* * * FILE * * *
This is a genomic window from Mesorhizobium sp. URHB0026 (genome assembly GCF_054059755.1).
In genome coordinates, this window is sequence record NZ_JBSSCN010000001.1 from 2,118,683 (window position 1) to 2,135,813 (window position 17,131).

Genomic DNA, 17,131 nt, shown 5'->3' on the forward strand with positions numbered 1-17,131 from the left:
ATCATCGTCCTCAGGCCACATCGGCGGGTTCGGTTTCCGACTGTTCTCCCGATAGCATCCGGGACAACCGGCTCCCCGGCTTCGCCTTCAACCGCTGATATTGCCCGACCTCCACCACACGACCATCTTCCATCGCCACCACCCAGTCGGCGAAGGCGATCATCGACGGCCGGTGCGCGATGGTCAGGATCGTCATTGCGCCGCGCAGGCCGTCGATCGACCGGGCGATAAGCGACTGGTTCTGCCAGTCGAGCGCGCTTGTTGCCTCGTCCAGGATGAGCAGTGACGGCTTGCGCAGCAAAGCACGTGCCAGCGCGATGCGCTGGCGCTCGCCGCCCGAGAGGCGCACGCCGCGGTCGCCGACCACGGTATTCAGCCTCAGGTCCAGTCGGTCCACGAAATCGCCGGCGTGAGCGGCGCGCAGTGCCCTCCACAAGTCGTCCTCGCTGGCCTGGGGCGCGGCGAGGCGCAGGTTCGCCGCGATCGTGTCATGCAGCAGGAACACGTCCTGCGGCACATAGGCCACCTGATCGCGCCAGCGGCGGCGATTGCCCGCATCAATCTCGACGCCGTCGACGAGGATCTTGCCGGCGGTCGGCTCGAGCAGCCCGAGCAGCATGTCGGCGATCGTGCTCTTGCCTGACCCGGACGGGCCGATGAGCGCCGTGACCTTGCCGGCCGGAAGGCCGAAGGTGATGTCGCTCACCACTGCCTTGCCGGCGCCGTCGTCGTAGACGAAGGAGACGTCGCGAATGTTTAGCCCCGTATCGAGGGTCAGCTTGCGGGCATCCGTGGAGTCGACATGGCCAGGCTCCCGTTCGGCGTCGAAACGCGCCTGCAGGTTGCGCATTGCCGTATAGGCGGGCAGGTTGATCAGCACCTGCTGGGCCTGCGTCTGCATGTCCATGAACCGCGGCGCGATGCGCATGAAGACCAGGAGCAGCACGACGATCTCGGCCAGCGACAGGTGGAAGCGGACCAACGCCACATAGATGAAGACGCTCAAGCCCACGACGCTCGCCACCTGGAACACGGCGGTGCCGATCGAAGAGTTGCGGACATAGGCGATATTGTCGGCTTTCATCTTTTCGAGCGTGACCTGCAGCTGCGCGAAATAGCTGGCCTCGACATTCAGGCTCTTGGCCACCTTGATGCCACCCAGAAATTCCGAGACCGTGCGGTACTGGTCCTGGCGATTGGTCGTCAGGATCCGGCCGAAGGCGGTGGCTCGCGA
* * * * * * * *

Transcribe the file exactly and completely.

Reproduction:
This is a genomic window from Mesorhizobium sp. URHB0026 (genome assembly GCF_054059755.1).
In genome coordinates, this window is sequence record NZ_JBSSCN010000001.1 from 2,118,683 (window position 1) to 2,135,813 (window position 17,131).

Genomic DNA, 17,131 nt, shown 5'->3' on the forward strand with positions numbered 1-17,131 from the left:
ATCATCGTCCTCAGGCCACATCGGCGGGTTCGGTTTCCGACTGTTCTCCCGATAGCATCCGGGACAACCGGCTCCCCGGCTTCGCCTTCAACCGCTGATATTGCCCGACCTCCACCACACGACCATCTTCCATCGCCACCACCCAGTCGGCGAAGGCGATCATCGACGGCCGGTGCGCGATGGTCAGGATCGTCATTGCGCCGCGCAGGCCGTCGATCGACCGGGCGATAAGCGACTGGTTCTGCCAGTCGAGCGCGCTTGTTGCCTCGTCCAGGATGAGCAGTGACGGCTTGCGCAGCAAAGCACGTGCCAGCGCGATGCGCTGGCGCTCGCCGCCCGAGAGGCGCACGCCGCGGTCGCCGACCACGGTATTCAGCCTCAGGTCCAGTCGGTCCACGAAATCGCCGGCGTGAGCGGCGCGCAGTGCCCTCCACAAGTCGTCCTCGCTGGCCTGGGGCGCGGCGAGGCGCAGGTTCGCCGCGATCGTGTCATGCAGCAGGAACACGTCCTGCGGCACATAGGCCACCTGATCGCGCCAGCGGCGGCGATTGCCCGCATCAATCTCGACGCCGTCGACGAGGATCTTGCCGGCGGTCGGCTCGAGCAGCCCGAGCAGCATGTCGGCGATCGTGCTCTTGCCTGACCCGGACGGGCCGATGAGCGCCGTGACCTTGCCGGCCGGAAGGCCGAAGGTGATGTCGCTCACCACTGCCTTGCCGGCGCCGTCGTCGTAGACGAAGGAGACGTCGCGAATGTTTAGCCCCGTATCGAGGGTCAGCTTGCGGGCATCCGTGGAGTCGACATGGCCAGGCTCCCGTTCGGCGTCGAAACGCGCCTGCAGGTTGCGCATTGCCGTATAGGCGGGCAGGTTGATCAGCACCTGCTGGGCCTGCGTCTGCATGTCCATGAACCGCGGCGCGATGCGCATGAAGACCAGGAGCAGCACGACGATCTCGGCCAGCGACAGGTGGAAGCGGACCAACGCCACATAGATGAAGACGCTCAAGCCCACGACGCTCGCCACCTGGAACACGGCGGTGCCGATCGAAGAGTTGCGGACATAGGCGATATTGTCGGCTTTCATCTTTTCGAGCGTGACCTGCAGCTGCGCGAAATAGCTGGCCTCGACATTCAGGCTCTTGGCCACCTTGATGCCACCCAGAAATTCCGAGACCGTGCGGTACTGGTCCTGGCGATTGGTCGTCAGGATCCGGCCGAAGGCGGTGGCTCGCGA